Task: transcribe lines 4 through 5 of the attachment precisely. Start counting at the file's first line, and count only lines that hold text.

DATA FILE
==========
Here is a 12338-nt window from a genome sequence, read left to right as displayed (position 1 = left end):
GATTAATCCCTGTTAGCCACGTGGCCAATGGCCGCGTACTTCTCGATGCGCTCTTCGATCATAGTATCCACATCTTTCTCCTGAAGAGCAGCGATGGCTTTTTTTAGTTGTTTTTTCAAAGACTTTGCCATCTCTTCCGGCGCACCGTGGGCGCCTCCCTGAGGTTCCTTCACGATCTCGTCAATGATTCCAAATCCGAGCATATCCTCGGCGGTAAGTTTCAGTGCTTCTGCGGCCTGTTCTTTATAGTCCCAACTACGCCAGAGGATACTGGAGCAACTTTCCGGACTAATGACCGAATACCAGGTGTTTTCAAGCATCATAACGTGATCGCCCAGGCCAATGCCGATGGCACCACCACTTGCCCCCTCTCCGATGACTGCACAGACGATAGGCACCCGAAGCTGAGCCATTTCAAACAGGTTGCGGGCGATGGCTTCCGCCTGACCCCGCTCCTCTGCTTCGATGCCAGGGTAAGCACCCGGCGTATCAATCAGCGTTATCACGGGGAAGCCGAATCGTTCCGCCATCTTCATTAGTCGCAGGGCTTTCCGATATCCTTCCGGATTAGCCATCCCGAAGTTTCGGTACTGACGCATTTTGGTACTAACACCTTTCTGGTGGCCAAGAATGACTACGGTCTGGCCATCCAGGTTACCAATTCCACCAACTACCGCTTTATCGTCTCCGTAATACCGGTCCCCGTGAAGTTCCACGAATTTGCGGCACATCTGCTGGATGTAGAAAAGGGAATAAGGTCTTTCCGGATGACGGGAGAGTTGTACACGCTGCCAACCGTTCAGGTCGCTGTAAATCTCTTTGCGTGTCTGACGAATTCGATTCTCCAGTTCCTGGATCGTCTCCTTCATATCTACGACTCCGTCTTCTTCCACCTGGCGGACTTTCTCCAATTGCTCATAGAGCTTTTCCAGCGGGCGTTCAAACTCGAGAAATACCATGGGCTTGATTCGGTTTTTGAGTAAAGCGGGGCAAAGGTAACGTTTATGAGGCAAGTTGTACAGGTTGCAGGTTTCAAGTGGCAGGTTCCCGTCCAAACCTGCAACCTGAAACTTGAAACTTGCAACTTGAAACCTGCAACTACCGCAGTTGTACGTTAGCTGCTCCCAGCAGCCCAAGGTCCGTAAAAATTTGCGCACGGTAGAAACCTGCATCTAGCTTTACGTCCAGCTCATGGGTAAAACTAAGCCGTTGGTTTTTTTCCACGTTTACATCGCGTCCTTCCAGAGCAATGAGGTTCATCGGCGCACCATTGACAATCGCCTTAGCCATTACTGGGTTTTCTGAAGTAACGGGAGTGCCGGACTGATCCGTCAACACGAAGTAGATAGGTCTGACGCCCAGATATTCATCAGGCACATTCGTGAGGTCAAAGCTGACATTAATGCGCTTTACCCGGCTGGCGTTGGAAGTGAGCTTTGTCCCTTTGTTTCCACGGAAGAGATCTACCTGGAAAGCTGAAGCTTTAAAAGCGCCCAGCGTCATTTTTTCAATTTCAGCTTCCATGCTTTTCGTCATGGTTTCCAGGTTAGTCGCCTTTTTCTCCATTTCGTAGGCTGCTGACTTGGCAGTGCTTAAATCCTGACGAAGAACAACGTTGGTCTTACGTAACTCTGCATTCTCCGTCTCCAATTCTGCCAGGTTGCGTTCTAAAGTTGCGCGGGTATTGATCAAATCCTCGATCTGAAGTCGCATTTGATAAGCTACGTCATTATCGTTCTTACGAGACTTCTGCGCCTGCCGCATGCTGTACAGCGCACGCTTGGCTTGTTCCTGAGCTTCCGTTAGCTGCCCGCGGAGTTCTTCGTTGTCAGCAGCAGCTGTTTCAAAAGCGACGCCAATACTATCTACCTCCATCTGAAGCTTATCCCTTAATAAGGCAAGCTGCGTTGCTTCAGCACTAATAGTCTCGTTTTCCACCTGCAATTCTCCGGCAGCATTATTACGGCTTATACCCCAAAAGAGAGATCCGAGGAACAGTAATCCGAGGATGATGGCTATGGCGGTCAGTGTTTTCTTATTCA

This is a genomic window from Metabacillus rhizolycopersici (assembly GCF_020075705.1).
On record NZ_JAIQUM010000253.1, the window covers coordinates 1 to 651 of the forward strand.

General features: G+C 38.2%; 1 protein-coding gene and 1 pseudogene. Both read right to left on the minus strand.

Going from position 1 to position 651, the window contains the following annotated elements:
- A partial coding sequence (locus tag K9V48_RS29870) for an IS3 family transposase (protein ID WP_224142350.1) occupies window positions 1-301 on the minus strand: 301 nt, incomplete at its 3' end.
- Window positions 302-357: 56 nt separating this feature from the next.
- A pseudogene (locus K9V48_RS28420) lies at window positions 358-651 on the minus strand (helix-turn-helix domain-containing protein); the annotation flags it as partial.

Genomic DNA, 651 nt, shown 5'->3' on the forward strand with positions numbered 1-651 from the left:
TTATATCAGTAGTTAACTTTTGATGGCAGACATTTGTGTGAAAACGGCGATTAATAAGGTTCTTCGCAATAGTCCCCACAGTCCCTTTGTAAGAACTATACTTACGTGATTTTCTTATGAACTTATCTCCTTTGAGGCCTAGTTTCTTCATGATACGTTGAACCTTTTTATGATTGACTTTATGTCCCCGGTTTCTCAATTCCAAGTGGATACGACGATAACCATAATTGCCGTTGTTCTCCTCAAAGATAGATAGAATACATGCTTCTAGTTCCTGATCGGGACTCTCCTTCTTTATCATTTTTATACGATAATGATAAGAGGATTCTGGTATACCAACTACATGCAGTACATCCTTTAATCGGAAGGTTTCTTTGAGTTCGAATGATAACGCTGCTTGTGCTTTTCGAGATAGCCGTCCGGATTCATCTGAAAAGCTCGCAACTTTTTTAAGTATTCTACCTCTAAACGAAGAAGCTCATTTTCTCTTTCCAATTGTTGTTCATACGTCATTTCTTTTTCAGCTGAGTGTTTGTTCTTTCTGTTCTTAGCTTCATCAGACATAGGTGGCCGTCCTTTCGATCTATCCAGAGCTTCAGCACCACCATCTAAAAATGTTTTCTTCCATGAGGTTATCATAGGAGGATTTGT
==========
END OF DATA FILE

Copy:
On record NZ_JAIQUM010000253.1, the window covers coordinates 1 to 651 of the forward strand.

General features: G+C 38.2%; 1 protein-coding gene and 1 pseudogene. Both read right to left on the minus strand.